During the signing-up process, I remember being offered a few friendly suggestions on who I should be following – one of these was the UK X-Factor winner, James Arthur.
It was James who sprung to mind when choosing my muse. You see, I needed someone I could post a stupid comment too, and guarantee myself a shower of disapproving zealots who will bundle in and take issue with my obnoxious bullshit.
But that wouldn’t be enough, I also had to write something dumb and thoughtless enough that most would simply ignore as the act of an attention-seeking moron, but spiteful enough to lure out the whack-a-doodles and flick their Pavlovian conditioning to chase the bone thrown, en masse.
If my goal was to say something a little stupid and misguided, then I was in good company with dear old James. Here was a guy that had certainly seen his share of outspoken moments and strange controversy – my personal favourite being his alleged dropping from a record label for glamorising terrorism!
Seriously, Bananarama would turn in their grave if they knew what today’s pop stars were up too!
Anyway, with my research into his brand of followers concluded, I was ready. I had sent a few testers in previous weeks to see how deep the waters ran, and to explore what would provoke the right reaction.
But then something happened.
On the day I decided to drop the bomb, I read online that Mr Arthur was considering the removal of his Christian (first) name within the title of his next album, in the hope of shaking off yet more controversy. This time it was certain lyrics that had been deemed homophobic (by whoever monitors the use of homophobic lyrics in songs, I guess!). This was too good to miss.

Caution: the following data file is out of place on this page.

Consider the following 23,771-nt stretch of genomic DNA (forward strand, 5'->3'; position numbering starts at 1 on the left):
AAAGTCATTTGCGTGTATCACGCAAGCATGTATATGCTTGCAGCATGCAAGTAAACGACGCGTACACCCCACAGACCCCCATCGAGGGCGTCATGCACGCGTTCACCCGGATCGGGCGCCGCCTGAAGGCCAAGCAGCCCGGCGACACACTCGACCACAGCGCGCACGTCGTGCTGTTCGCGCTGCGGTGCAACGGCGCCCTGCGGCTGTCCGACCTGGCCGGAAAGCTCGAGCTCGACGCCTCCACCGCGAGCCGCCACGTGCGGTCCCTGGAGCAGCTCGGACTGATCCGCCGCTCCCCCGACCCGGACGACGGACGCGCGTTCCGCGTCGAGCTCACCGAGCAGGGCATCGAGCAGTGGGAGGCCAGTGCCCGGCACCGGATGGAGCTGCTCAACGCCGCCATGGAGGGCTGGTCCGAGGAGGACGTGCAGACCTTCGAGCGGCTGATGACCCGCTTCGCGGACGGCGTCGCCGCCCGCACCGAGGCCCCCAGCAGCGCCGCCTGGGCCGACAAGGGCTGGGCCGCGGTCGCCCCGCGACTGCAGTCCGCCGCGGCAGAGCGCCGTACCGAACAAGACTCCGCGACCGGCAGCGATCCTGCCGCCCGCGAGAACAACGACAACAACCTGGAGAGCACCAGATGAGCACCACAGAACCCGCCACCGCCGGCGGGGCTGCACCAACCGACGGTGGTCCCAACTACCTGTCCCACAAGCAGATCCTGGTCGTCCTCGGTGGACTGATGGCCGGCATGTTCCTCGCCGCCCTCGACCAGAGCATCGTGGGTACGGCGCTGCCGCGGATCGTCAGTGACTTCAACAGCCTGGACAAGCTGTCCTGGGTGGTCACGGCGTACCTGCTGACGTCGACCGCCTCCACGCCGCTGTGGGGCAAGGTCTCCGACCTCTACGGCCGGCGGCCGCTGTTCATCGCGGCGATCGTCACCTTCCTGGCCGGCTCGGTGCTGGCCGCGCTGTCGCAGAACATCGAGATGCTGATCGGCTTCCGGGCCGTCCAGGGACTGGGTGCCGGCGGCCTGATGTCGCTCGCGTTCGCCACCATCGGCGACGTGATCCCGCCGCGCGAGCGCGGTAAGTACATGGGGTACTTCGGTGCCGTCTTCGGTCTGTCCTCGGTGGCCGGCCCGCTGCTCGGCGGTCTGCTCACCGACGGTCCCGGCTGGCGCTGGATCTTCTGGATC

After preparing my apology (because I knew I would need one), I sent the following recommendation to James… sorry… I sent the following recommendation to Arthur.
“Rather than drop the James @JamesArthur23 , how about dropping yourself from a multi-story car park? Just a suggestion. Think about it.”
Honestly, I felt pretty shitty when I sent it. You see, I have no interest in James Arthur, or his name dilemma. I don’t know his music, or hold any malice towards him. He seems to be a decent guy who is trying to deal with the shitty side of instant fame as he sees it. Not an easy thing to do, and something I wouldn’t wish on my worst enemy – regardless of the groupies and money made from lucrative Iceland adverts!
However, I knew James had a particular sort of following that would leap at my tweet. Sure enough, they came running – threats and all.
One follower suggested that,
“…his [my] son must be proud of him [me]”.
I can only assume this person was so angry they carried out a search on my name, found my website (thanks for the bump in readership!), noted that I had referred to my 4 year-old son in the past, and then used this information against me, in order to make a very creepy point.
Is this the work of a stable individual? I’ll let you judge.
Another stated that,
“When somebody tweets that they clearly lack intellect or empathy”.
Now that’s a very fair point to make. However, just as I thought I had found a sensible voice among the chorus of bile and hatred, the same person tweeted,
“Paul, you are clearly a fucktard”.
As much as I smiled at the moniker, the irony in their words was far more typical of the breed.
Finally, someone tweeted the below picture and rhyme.